Wildlife

Discussion in 'Critique Forum Archives' started by JamesD, May 10, 2005.

  1. JamesD

    JamesD Between darkrooms

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    After a lot of dwelling on "who I am as a photographer," I've decided that I want to do wildlife photography as one area of focus. It kind of fits in with my theme of "take the picture of things as they exist," rather than setting up staged shots. So, I figured I might as well start....

    This is one of my first wildlife shots: geese at the bird reserve, shortly after they arrived in Alaska. Since this is from my first set of shots, there's gotta be a lot to improve on; what do y'all think? What can I do better? And what, if anything, went well?

    [​IMG]

    Details: Canon Rebel GII, 200 mm, wide aperture, short shutter, Program Mode, Kodak Elite Chrome 100 scanned and desaturated in Gimp. Dreary day around sunset. I desaturated because the image had little color saturation to begin with, and I personally like BW.
     
  2. Paparazzi Paul

    Paparazzi Paul TPF Noob!

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    I would like it if you could have gotten one of those birds to stand out a lot closer up and in really sharp focus. I wonder if you could go back for another try, as it looks to me like a great location for wildlife photography.

    Cheers PP
     
  3. Fadi

    Fadi TPF Noob!

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    Another tip, and I'm as guilty of it as anyone else, hold the camera level.
     
  4. JamesD

    JamesD Between darkrooms

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    I would have liked to get a lot closer, but there is unfortunately a fence around the field. I do plan to go back, however, and if I sit really still for a long time, they might come up closer. I'd actually really like to take the picture from a lower perspective.... I'll have to see whether there's a more suitable location somewhere around the perimeter.

    Thanks for the comment!
    -James
     
  5. JamesD

    JamesD Between darkrooms

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    Yeah... I know. That's one of my big problems, getting it level. Most of my photos seem to lean a bit to the left... I think it's because of the way I squeeze my face up to the camera to peer through the viewfinder. I'll work on that!

    Thanks!
    -James
     
  6. deb

    deb TPF Noob!

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    Can you tweak the contrast a little? The image looks a little fuzzy (could be the scan) and increasing the contrast may give it a little more punch.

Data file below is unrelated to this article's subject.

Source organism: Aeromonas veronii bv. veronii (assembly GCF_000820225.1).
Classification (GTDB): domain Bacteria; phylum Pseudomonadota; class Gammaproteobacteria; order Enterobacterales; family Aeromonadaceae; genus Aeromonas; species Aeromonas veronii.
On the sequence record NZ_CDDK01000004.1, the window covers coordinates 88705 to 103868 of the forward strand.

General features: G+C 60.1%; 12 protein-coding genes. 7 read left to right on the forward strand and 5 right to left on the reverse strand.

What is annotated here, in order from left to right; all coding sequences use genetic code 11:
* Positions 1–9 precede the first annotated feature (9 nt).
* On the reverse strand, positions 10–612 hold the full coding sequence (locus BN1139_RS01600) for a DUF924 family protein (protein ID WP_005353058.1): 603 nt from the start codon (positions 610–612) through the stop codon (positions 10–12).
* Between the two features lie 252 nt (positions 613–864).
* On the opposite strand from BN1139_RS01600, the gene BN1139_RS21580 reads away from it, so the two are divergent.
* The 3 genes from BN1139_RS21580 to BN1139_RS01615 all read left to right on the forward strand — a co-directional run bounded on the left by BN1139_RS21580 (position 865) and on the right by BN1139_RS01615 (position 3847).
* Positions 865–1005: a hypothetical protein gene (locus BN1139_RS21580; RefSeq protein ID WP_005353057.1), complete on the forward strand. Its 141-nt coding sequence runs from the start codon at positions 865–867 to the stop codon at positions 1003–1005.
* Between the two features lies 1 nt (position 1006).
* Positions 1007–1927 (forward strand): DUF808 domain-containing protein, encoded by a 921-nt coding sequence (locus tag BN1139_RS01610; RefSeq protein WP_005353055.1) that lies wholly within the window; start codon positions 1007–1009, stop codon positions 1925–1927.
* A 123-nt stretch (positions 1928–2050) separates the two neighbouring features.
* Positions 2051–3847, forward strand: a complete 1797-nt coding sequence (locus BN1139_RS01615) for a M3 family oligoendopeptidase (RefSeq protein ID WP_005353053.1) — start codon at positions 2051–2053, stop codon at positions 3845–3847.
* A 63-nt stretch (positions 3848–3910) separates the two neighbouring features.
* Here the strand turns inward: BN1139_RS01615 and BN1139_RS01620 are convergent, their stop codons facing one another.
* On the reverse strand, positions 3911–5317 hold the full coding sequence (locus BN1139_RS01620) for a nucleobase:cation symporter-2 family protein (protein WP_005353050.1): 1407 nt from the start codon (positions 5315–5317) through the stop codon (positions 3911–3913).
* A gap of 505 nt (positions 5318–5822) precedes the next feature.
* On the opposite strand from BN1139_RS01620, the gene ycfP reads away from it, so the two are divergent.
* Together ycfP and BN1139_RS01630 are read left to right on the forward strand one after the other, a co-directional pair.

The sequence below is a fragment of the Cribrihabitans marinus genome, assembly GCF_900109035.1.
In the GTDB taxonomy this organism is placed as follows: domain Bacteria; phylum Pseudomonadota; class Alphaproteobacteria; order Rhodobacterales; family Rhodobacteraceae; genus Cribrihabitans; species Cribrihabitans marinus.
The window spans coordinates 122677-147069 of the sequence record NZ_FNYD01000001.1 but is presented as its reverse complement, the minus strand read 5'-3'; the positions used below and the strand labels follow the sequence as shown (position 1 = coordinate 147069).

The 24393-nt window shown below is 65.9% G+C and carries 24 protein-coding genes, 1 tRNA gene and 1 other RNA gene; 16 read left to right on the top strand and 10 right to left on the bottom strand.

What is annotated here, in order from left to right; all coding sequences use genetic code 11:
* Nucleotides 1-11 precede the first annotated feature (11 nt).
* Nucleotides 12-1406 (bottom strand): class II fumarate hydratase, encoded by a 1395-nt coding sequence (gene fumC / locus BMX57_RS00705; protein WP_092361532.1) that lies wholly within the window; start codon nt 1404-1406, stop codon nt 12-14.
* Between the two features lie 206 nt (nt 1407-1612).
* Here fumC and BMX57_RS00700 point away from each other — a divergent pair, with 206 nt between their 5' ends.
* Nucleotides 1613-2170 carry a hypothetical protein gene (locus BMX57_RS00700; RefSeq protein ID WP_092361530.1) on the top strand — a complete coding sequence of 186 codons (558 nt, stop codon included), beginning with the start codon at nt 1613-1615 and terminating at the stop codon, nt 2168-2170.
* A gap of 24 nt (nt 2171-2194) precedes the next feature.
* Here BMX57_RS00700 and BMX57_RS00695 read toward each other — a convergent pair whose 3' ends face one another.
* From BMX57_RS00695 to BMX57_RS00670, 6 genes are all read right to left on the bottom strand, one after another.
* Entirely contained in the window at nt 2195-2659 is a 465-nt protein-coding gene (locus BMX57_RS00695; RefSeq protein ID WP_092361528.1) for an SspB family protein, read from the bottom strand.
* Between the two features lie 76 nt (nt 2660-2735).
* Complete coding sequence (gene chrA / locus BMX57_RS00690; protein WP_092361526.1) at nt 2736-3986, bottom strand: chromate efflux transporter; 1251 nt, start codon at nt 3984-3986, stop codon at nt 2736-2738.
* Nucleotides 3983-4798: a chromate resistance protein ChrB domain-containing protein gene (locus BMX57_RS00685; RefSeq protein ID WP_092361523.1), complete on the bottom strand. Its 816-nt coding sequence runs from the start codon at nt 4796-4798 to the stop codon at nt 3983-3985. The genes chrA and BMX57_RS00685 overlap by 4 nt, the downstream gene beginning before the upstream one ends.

7. Shan

    Shan TPF Noob!

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    sometimes It is very rare to think about some problem:who I am as a photographer!!
    good thinking~James!
    BTW:those canadian goose seems not very clear,but good try!!
    you may need some more long burnt lens~~~Trivet is necessary of course!
     
  8. BadRotation

    BadRotation TPF Noob!

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    dont be scared of the geese. If you move in a non threatening mannor, you can get really close to them.

    I have been only a foot ar so away from a few of them, and they didnt even mind me being that close to them.

    Like said, get closer, and capture the detail.

    Keep at it and you will come up with some great shots, wildlife photography isnt nearly as hard as people make it out to be.

    Sorry to steal the thread, but here are a couple of my crappy shots to compare to. I was only a few feet from the first one, as well as the second pic.

    Like I said, move in a non threatening mannor and they wont even care you are near them. Sometimes during mating season they get groggy, but the other day I was about 5 feet from a mother and a bunch of goslings.

    [​IMG]

    [​IMG]
     
  9. JamesD

    JamesD Between darkrooms

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    Thank you, all, for your comments!

    With regard to getting closer to the geese: I'm afraid I'd have to let them get closer to me. We're not allowed to cross the fence. I forgot to note that this particular reserve is in the middle of town, next to one of the main thoroughfares.

    I tried tweaking the contrast, but I'm afraid that it didn't help much. The image is just a bit fuzzy. I used a tripod, but low lighting, slow film, long focal length, cheapish optics, and mediocre scanner are all working against a good image here. I might get back out there this weekend during the day, if the geese are still there, using negative film. The slide film was an experiment, since I've never used it before. Prints usually scan pretty well for me, but not always quite like I like them.

    BadR: I love the second image, with both geese in the vertical orientation! That's a great shot! :thumbup:

    I'm planning to go hiking this weekend, too, so I should be able to get some more critters on film. They're everywhere this time of year.

    Thanks again!
    -James
     

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